Data breaches rose sharply in 2008, study says Most of the lost data was neither encrypted nor password-protected

By Jeremy Kirk

January 7, 2009 (IDG News Service)

More than 35 million data records were breached in 2008 in the U.S., a figure that underscores continuing difficulties in securing information, according to the Identity Theft Resource Center (ITRC).

The majority of the lost data was neither encrypted nor protected by a password, according to the ITRC’s report.

It documents 656 breaches in 2008 from a range of well-known U.S. companies and government entities, compared to 446 breaches in 2007, a 47% increase. Information about the breaches was collected by tracking media reports and the disclosures companies are required to make by law.

Data breach notification laws vary by state. Some companies do not reveal the number of data records that have been affected, which means the actual number of data breaches is likely much more than 35 million.

“More companies are revealing that they have had a data breach, either due to laws or public pressure,” the ITRC wrote on its Web site. “Our sense is that two things are happening — the criminal population is stealing more data from companies and that we are hearing more about the breaches.”

The data breaches came from a variety of mishaps, including theft of laptops, hacking, employees improperly handling data, accidental disclosure and problems with subcontractors.

For the rest of this story, see computerworld.com.

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GCs Starting to Bring the Work Back Home

Leslie A. Gordon
GC California Magazine
December 18, 2008

Like many in-house lawyers, Shannon Dwyer, general counsel at St. Joseph Health System in the Southern California city of Orange, has been gearing up for the 2010 budgeting cycle. The $4 billion, nonprofit organization, which runs 14 hospitals in three states, has a “responsibility to be a good steward of the assets,” says Dwyer. But in the current economy, she’s finding that using seasoned attorneys at large law firms is quickly becoming “cost-prohibitive.”

As a result, she’s been looking to hire a new lawyer — bringing her legal department to nine attorneys — to help handle even more of St. Joseph’s legal work in house. “It’s a basic cost-benefit analysis,” says Dwyer. “Although there’s some convincing of management to be done whenever you increase [employee staffing] at the corporate level, it’s not difficult to make the business case” that adding in-house lawyers is cheaper in the long run than paying increasingly rising outside attorney fees.

Demonstrating a trend that has significant implications for law firms, a growing number of California companies are under pressure to control costs and handle more work in house, where they can come closer to paying wholesale rather than retail for legal services. According to a 2008 survey of chief legal officers, conducted by consulting firm Altman Weil, GCs like Dwyer are planning to decrease their use of outside firms, which typically constitute the largest expense of any corporate legal department. Correspondingly, chief legal officers plan to increase law department staffing over the next 12 months, according to the survey, which was conducted this past May and June.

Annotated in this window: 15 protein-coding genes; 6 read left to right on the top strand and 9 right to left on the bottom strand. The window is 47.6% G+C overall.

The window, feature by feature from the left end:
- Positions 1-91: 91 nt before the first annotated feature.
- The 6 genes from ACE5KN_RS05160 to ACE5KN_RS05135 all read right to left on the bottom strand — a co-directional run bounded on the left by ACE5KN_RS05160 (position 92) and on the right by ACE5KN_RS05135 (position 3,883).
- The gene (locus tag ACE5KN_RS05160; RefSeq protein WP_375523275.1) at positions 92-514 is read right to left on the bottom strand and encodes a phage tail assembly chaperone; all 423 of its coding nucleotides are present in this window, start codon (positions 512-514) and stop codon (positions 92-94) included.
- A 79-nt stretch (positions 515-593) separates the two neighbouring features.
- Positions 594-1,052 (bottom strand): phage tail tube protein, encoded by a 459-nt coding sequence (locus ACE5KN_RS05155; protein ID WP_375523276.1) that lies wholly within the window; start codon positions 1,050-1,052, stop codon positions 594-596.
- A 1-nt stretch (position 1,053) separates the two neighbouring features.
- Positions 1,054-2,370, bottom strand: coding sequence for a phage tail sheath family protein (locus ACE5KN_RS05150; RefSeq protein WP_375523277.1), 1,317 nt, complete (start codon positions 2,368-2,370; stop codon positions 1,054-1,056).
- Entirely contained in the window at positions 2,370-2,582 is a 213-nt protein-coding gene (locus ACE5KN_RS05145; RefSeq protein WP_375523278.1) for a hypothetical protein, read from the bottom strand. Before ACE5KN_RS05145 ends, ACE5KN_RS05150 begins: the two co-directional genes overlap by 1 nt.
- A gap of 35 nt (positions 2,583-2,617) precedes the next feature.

Specifically, the survey reports that 49 percent of legal departments plan to hire additional lawyers in the next year, up from the 40 percent who said they planned on new hiring in the last survey. At the same time, 26 percent of law departments will decrease their outside counsel, up significantly from 16 percent in last year’s survey. Only eight percent of CLOs plan to increase their use of outside counsel, down from 18 percent. Not surprisingly, CLOs cited cost control as their top concern over the next three to five years.

Hildebrandt International, another legal consulting firm, conducted a similar survey, which supports the Altman Weil conclusions. Hildebrandt’s 2008 law department survey found that inside legal spending rose by five percent in the United States while spending on outside counsel increased by just two percent. Nearly a third — 29 percent — of the 223 responding companies anticipate a decrease in the number of law firms they will use.

For more see law.com.

Lexakos Launches Second Annual Chief Legal Officer Strategic Planning Survey

Legal business consulting and IT staffing firm Lexakos is asking law department leaders again about plans for litigation support and records management compliance over the next year. Subjects covered include budget benchmarking, reporting metrics, outsource planning, litigation preparedness and privilege waiver management in relation to new Federal Evidence Rule 502 and other strategic priorities for 2009.

We look forward to comparing the results to last year’s study and sharing the analysis with our clients and friends. Click here to take the new survey.